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4.3 out of 5 stars
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on 12 June 2005
I first saw GENERATIONS as part of a "Trek Marathon" at the local cinema - films 5, 6 and GENERATIONS back to back. It may not sound much but believe me it was murder on the backside...
Still, it was worth it. Given the moans directed at the film by many critics (and even a few cast members!) I feared the worst, so was doubly delighted with the quality of the movie I actually saw. Never one to subscribe to the "only the even-numbered ones are good" theory, I revelled in the big screen adventures of characters who I'd grown to care about over their 7-year televsion stint and the plot, while riddled with holes, was a clever way of uniting two casts for a true "handing of the baton". People seem to forget that in a series like STAR TREK plots are merely a set up to explore the characters and their interactions with each other. For every problem GENERATIONS presented (Why was it impossible for Soren to simply fly into the Nexus, when that's how he got there in the first place?), we get superb character exploration as Picard faces (for the first time?) the inevitable truth of his own death. Unlike some reviewers I found the scenes of Patrick Stewart weeping for his lost family & future profoundly moving, while the "family" inside the Nexus were his perception of "perfection". If that can be interpreted as 'sacharine' then that's more an inditement of us as a culture than the scene itself.
My critisisms are minor: I certainly agree that as a send off for the original series cast, GENERATIONS was lacking. Obviously THE UNDISCOVERED COUNTRY is the "official" final TOS movie, but Kirk should have been dispatched with a little more consideration (if he had to die at all?). The appearance of the Enterprise B was a nice touch (I loved the champagne bottle lauch/opening secquence) but thought Captain Harriman seemed a little too nervous for the job.
Ultimately the film is about accepting our lot and facing the future with dignity, a staple of TREK "messages" (see also THE FINAL FRONTIER for such an example!). The film delivers this statement with passion and some staggeringly good set pieces (The Saucer crash is extraordinary!), so how it can be considered a failure by so many is beyond me. To this day the very final moments of the movie, as Picard and Riker bid farewell to the Enterprise D with grace and optimism, makes me go all misy-eyed and serve to remind us that humans aren't such a bad bunch after all.
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on 27 September 2004
I was absolutely delighted to have gotten the all-new Special Edition of "Star Trek: Generations". I enjoyed this film when I first saw it at the cinema but consequently forgot about it in light of the superior "First Contact" and "Insurrection". "Generations" is worthy of a revival. The film is so much better than I remembered it to be. Superbly acted, well written and more than competently directed, "Generations" is enhanced further by a real treasure trove of bonus features, particularly the excellent featurettes about the origins of the film, cast and crew reminiscing, some lovely tributes to the dearly departed and an illuminating look at the creation of 24th century weapons, especially knives. Deleted scenes are presented in raw and unpolished form but that's a minor quibble. On the whole, the special edition of "Generations" is as good as the previous Trek movie specials. Outstanding.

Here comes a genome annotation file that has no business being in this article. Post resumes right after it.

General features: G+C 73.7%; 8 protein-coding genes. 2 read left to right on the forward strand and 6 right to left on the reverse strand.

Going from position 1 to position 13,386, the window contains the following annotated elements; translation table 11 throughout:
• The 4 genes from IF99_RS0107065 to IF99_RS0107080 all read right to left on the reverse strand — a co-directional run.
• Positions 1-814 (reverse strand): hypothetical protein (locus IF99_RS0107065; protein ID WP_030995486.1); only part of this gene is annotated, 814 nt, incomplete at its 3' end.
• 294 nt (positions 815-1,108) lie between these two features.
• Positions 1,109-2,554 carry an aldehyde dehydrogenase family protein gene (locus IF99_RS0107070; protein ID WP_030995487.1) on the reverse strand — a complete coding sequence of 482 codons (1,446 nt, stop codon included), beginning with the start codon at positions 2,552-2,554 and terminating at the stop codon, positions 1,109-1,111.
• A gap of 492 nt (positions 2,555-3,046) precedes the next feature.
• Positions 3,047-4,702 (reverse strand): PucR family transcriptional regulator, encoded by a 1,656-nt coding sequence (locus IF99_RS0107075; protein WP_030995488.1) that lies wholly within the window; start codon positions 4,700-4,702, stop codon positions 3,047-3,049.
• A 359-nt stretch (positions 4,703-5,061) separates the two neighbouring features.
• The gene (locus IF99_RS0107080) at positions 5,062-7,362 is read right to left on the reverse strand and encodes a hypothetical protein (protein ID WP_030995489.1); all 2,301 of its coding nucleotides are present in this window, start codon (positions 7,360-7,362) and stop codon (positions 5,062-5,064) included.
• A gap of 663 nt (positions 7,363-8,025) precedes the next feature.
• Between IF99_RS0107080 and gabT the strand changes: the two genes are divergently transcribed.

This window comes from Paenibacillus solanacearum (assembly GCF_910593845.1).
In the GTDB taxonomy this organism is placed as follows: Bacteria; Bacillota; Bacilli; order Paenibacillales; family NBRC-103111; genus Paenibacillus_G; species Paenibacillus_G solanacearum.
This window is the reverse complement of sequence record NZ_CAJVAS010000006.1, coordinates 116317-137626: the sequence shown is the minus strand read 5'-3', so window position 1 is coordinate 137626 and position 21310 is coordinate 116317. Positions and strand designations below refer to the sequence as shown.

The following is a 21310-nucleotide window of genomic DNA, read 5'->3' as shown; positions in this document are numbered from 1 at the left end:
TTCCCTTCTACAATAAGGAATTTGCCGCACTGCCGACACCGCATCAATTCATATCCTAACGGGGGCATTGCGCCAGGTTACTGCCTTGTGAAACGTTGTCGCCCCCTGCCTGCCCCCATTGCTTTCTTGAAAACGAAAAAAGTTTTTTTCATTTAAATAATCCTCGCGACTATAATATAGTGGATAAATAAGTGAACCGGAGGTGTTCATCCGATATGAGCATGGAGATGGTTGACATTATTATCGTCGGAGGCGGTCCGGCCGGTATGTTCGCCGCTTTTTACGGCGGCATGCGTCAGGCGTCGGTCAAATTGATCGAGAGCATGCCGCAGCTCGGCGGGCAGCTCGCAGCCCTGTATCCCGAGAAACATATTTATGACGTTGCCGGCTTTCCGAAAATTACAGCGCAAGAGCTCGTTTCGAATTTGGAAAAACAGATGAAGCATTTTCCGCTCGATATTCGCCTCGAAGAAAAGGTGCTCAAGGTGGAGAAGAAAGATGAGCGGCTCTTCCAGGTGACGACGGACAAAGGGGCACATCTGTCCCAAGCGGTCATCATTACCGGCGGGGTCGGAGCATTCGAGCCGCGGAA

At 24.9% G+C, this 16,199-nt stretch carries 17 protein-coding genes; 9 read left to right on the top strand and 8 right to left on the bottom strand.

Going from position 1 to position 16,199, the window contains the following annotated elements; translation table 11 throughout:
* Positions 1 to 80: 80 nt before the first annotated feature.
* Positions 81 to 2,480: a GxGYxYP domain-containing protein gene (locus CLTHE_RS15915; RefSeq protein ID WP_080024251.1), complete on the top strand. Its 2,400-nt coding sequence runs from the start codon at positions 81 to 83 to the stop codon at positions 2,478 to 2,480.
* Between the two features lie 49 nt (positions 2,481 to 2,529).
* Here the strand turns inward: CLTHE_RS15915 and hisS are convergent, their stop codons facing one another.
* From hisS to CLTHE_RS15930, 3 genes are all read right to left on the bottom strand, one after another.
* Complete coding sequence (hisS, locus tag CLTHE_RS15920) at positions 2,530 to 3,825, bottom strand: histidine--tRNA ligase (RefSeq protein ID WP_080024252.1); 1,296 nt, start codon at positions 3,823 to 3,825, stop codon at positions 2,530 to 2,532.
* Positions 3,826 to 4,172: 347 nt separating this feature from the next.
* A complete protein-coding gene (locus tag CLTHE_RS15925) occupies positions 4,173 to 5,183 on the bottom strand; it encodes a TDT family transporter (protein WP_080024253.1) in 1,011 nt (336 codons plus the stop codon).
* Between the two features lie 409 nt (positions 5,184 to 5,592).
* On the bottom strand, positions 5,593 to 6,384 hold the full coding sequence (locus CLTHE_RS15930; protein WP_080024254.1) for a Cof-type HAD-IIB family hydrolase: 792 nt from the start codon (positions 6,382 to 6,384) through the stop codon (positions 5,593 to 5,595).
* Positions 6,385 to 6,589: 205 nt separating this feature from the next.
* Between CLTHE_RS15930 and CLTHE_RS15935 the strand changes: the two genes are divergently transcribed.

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It's often been tradition for sci-fi films to introduce themselves with a fantastic opening shot - Danny Boyle did it recently with 'Sunshine', and Generations is where Star Trek has a stab at a sensational opening piece. As the music rises from a barely discernable sound to a familiar fanfare, a champagne bottle twists in the vacuum of space and smashes against a new vessel - the third Starship Enterprise. Captain Kirk is on board along with some old friends to see the ship off on its maiden voyage with a young crew. A symbolic jolly around the cosmos and back turns more serious though when a distress signal is received, and pretty soon Kirk is up to his heroics, but sadly doesn't return.

It's an emotional goodbye to a Starfleet icon and the first 20 minutes feel in keeping with the first 6 'Trek films. The look and style is spot on, and it's a perfect marriage of eras when moments later we get to see the Next Generation Crew and another legendary Enterprise captain.

Generations gives us an adventure which finds the two captains assisting each other to defeat a man completely blinded by his desire to find paradise in a mind altering mass of energy called the Nexus. There are some definite plot holes around the Nexus and it's never satisfyingly explained - especially how the two manage to seemingly go back in time to a specific destination - but never mind, the film has its strengths too. Malcom McDowell is perfectly cast as the villain here. His creepy delivery and slow delivery gives the impression that every word is carefully considered for maximum impact. An actor with gravitas was a definitely required and McDowell is never overshadowed by two of the biggest names in Star Trek history. McDowell's portrayal of the manic Doctor Soran is done with humility, although he is prepared to kill millions to get to his beloved Nexus he still grounded in reality - his tragic past humanises him and he isn't a simple pantomime baddy, there for the audience to hiss at.